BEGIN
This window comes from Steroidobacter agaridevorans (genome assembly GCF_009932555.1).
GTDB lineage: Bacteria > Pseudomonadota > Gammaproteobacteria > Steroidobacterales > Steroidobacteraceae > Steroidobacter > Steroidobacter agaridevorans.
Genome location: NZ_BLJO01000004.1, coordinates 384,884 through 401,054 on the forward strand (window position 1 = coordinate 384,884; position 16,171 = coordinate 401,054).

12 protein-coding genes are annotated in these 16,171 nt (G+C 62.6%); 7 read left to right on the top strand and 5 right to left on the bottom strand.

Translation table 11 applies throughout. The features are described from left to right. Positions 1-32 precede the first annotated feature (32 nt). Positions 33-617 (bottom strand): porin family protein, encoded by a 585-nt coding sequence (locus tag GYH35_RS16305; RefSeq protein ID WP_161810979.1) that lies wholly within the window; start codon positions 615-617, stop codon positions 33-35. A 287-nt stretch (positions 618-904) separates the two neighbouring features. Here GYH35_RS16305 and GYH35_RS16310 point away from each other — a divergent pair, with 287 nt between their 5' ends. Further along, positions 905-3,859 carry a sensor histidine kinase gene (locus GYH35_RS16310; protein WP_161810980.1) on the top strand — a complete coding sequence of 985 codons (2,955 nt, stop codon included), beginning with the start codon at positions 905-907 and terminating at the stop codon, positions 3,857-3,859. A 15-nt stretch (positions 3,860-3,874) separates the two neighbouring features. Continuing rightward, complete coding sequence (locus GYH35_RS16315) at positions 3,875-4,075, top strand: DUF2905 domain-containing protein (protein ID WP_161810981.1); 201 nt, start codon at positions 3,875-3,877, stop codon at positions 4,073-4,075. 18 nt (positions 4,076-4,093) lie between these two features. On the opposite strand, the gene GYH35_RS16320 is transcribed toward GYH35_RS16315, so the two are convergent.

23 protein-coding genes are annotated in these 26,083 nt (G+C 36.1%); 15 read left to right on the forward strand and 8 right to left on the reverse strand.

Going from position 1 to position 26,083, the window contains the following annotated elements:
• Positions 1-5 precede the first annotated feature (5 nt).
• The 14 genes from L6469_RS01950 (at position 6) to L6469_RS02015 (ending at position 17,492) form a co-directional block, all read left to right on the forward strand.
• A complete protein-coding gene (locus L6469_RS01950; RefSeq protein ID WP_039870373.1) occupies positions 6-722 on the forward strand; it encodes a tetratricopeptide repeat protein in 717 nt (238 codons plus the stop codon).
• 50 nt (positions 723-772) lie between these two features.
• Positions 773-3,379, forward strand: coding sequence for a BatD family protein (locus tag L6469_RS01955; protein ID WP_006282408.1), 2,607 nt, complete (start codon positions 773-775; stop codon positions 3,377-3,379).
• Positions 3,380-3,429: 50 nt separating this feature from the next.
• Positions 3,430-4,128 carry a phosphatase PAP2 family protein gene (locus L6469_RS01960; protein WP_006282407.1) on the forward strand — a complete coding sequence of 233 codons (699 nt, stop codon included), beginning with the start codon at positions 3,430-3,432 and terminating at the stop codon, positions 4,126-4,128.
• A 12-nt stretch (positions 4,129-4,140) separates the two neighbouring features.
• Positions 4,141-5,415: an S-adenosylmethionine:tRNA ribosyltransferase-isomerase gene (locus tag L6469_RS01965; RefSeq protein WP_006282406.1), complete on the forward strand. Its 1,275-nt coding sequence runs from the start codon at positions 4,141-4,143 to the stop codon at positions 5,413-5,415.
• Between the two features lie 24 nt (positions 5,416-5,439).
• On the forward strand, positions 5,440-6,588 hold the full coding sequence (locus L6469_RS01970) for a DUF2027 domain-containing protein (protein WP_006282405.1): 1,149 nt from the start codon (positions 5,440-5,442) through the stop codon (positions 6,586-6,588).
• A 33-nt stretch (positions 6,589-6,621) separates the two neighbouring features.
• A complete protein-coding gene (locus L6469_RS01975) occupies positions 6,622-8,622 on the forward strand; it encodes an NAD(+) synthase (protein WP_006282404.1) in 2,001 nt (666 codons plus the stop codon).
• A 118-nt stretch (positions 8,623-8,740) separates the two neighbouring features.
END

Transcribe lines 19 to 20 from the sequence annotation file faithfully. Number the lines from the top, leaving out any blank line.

• A 33-nt stretch (positions 6,589-6,621) separates the two neighbouring features.
• A complete protein-coding gene (locus L6469_RS01975) occupies positions 6,622-8,622 on the forward strand; it encodes an NAD(+) synthase (protein WP_006282404.1) in 2,001 nt (666 codons plus the stop codon).